It ranked below Shosanmi (Senior Third Rank) and above Shoshii (Senior Fourth Rank) (Shoshiinojo (Senior Fourth Rank, Upper Grade)). Under the Ritsuryo system (a system of centralized government based on the ritsuryo code), those ranked Ninsangi and Jusanmi or higher were called kugyo (court noble). In case of posthumous honor, it was called Zojusanmi (posthumous Jusanmi).
Under the ritsuryo system, Jusanmi or higher ranks were called "ki" (literally, noble) or star ranks, and were court ranks for senior kizoku (noble). When contrasted with kunto (Order of Merit), it corresponds to Kunnito (Order of Second Class), and those with Shoshiinojo Sangi (councilor) and Jusanmi or higher court ranks were considered kugyo or kandachime (court noble).
Under the ritsuryo system, those with ranks Shoshiinojo Sangi, Jusanmi, or higher added 'Ason' (second highest of the eight hereditary titles) under their family names and a title of honor, 'kyo,' was added under their first names (imina (real name)), while those who served as a minister were given a title of honor, 'ko.'
Instead, those who were Jushii (Junior Fourth Rank) or higher, but not a kugyo, added 'Ason' under their family names and imina. Additionally, when a kugyo ranking Sanmi or higher died, the term kokyo was used, as was the case with the imperial family, to describe their death.
Furthermore, in later years, they were referred to as 'Sanmi-dono' or 'Sanmi-sama.'
In addition, those ranking Sanmi or higher were allowed to establish a mandokoro (administrative division of a high-rank family) as an agency for the household, and had Shikiji Jusanmi Karei (butler), Shoshoinoge Shikiji Sanmi Keshori as keishi (personnel in charge of household affairs).
In kani soto (corresponding relationship between court ranks of government officials and government posts), the corresponding government officials for Jusanmi are Dazai no sochi (Governor-General of the Dazai-fu offices, danjoin (President of the Board of Censors), Chunagon (Vice-councilor of state), left and right Konoe-Daisho (commander of the inner palace guard division), etc., but in reality, the Imperial Prince often served as the Dazai no sochi, Konoe-Daisho was routinely doubled by the Sadaijin (minister of the left) and Udaijin (minister of the right), and those with Sanmi often became left or right Konoe-Chujo (lieutenant general of the inner palace guard division). Therefore, those who serve as Chujo despite being Sanmi were called Sanmi-Chujo (Third Rank assistant director).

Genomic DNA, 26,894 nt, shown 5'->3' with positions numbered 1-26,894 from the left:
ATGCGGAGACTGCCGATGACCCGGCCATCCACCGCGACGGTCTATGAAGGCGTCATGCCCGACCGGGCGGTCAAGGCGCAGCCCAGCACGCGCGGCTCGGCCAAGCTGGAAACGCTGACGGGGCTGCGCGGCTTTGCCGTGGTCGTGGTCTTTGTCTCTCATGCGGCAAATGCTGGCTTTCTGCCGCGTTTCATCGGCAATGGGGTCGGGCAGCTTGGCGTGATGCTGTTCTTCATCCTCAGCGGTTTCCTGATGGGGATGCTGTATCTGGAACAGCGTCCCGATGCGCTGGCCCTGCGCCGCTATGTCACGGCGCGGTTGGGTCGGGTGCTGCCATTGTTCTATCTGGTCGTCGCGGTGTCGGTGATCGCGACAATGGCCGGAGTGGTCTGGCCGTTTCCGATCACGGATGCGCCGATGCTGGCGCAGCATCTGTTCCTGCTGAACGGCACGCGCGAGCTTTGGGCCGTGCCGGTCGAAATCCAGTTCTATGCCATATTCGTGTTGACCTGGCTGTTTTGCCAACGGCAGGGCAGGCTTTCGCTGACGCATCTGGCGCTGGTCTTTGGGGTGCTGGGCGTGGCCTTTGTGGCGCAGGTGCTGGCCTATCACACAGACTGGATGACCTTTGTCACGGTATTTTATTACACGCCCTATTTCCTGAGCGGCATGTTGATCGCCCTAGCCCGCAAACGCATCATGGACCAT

In the Heian period, until TAIRA no Kiyomori became the first samurai to become kugyo, the highest rank for both Seiwa-Genji (Minamoto clan) and Kanmu-Heishi (Taira clan) was Shoshii. Thus, when MINAMOTO no Yorimasa of Settsu-Genji (Minamoto clan), who had become a tributary of the Minamoto clan at that time, became the first from the Minamoto clan to be promoted to Jusanmi, after the Taira family were granted Sanmi and higher ranks, it was considered exceptional and was referred to as Genzanmi.
From the Muromachi period onward, the rank of Jusanmi was granted to successive generations of members of the Ashikaga Shogunate and the Kamakura Shogunate, as well as to Yoshishige SHIBA and Yoshitoshi SHIBA of the Shiba clan, members of whom held the position of kanrei (deputy to shogun). Additionally, Mochikuni HATAKEYAMA who supported the shogunate as kanrei was also promoted to Jusanmi, and there are cases of the rank being granted to powerful members of the Ashikaga family. Furthermore, in the late Muromachi period, Masanori AKAMATSU, a powerful Shugo (provincial constable), was granted the rank, and gradually, dominant daimyo (feudal lord) other than the Ashikaga clan began to be granted the rank. In particular, appointment of the rank from the beginning to the middle of the Sengoku Period (Period of Warring States) includes Yoshioki OUCHI who prospered as kanreidai (deputy kanrei), Motonobu TAKEDA of Wakasa Province, and Yoshisuke ITO of Hyuga Province. Among daimyo other than tenkabito (person becoming the ruler of the country) and their families, Jusanmi was the highest rank, but Yoshitaka OUCHI was promoted from Jusanmi to Junii (Junior Second Rank), and with time, there were more cases going beyond Jusanmi. Nobunaga ODA, who later becomes Udaijin also at one time held this rank, and his eldest son Nobutada ODA's rank was Jusanmi Sakone no chujo (Middle Captain of the Left Division of Inner Palace Guards). After Hideyoshi TOYOTOMI, who became the first Kanpaku (chief advisor to the Emperor) from a samurai family, conquered the country, samurai were increasingly promoted to high ranks, and Sanmi was granted to the clan and daimyo such as Kagemasa UESUGI and Terumoto MORI. Under the Edo bakufu (Japanese feudal government headed by a shogun), the inheriting grandson of the seii taishogun (literally, "great general who subdues the barbarians"), Tokugawa gosanke (three privileged branches of Tokugawa family), the gosankyo (three Tokugawa clan families who separated from the clan), and the lord of Kaga Domain who wedded the daughter of the Shogun were granted the rank.
In modern days, Jusanmi corresponds to Shishaku (viscount) in shakui (the rank of nobility), and ranks granted to bukekazoku (samurai families from the Edo period becoming nobles in the Meiji period) who had many Shishaku were notable. In the ranks for military personnel, it corresponded to Army General. Today, it is commonly granted posthumously to persons who made similar achievements as former Diet members, prefectural governors, or scholars who received conferment of the Kunnito (Order of Second Class).